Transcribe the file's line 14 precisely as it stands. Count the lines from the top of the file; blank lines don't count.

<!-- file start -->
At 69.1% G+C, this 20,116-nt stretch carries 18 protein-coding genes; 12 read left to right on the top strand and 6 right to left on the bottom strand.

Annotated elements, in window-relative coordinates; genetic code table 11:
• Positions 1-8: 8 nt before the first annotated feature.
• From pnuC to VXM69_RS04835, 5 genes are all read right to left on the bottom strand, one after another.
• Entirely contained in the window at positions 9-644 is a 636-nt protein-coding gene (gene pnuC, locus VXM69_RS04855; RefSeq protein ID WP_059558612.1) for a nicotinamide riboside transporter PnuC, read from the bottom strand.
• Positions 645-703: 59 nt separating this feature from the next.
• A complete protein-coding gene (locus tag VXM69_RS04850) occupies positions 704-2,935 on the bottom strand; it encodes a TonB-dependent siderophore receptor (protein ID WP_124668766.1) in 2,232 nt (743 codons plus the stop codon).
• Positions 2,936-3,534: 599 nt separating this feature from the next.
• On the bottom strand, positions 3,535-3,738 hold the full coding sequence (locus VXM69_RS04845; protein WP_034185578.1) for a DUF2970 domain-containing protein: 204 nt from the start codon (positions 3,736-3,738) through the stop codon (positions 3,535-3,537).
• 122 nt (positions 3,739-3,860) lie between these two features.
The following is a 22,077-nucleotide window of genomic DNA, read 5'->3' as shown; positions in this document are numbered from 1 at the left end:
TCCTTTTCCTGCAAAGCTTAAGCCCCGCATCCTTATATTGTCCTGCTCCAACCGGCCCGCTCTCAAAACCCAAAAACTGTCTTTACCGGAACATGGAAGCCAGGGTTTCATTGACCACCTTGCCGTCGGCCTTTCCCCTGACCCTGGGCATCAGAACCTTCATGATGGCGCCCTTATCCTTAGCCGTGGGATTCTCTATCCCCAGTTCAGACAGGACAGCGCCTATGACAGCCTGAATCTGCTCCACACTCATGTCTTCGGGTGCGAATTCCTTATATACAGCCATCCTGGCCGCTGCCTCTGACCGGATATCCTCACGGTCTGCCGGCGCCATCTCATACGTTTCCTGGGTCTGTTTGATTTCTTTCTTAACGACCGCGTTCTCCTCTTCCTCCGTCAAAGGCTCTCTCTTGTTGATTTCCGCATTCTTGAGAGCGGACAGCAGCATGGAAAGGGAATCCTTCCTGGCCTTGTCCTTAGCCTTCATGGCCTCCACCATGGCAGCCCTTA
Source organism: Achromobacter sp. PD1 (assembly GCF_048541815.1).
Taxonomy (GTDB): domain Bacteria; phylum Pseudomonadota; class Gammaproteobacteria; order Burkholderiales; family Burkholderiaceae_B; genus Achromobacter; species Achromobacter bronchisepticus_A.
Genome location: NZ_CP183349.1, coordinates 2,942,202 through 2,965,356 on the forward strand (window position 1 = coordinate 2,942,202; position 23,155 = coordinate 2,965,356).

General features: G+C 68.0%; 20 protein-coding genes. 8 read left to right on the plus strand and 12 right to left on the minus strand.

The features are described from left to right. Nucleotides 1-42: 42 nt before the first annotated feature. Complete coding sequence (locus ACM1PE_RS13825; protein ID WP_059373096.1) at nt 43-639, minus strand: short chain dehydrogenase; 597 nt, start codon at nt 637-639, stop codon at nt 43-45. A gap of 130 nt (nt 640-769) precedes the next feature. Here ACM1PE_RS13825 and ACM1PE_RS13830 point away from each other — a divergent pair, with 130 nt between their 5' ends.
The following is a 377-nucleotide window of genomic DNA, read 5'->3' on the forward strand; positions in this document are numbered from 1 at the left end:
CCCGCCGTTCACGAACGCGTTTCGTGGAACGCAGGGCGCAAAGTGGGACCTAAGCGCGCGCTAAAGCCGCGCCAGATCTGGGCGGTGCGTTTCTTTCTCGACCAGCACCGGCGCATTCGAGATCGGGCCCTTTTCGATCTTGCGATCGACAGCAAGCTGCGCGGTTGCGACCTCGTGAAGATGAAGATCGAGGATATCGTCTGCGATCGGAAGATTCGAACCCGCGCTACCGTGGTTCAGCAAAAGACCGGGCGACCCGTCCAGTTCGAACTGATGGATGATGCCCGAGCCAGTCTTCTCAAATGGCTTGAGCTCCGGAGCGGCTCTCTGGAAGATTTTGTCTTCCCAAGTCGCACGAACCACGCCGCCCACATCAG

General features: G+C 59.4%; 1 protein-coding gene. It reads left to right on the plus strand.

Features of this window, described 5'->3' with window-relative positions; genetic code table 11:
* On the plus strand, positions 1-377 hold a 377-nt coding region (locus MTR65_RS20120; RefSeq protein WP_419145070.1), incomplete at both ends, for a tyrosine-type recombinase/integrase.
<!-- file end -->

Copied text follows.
Taxonomy (GTDB): domain Bacteria; phylum Pseudomonadota; class Gammaproteobacteria; order Burkholderiales; family Burkholderiaceae_B; genus Achromobacter; species Achromobacter bronchisepticus_A.